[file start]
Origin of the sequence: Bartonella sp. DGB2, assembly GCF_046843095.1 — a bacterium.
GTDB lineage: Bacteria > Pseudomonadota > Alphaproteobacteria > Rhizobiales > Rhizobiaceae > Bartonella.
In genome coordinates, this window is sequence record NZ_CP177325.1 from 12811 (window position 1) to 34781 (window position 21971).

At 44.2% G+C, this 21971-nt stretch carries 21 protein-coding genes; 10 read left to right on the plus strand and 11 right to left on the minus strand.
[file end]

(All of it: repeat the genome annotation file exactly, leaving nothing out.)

Origin of the sequence: Bartonella sp. DGB2, assembly GCF_046843095.1 — a bacterium.
GTDB lineage: Bacteria > Pseudomonadota > Alphaproteobacteria > Rhizobiales > Rhizobiaceae > Bartonella.
In genome coordinates, this window is sequence record NZ_CP177325.1 from 12811 (window position 1) to 34781 (window position 21971).

At 44.2% G+C, this 21971-nt stretch carries 21 protein-coding genes; 10 read left to right on the plus strand and 11 right to left on the minus strand.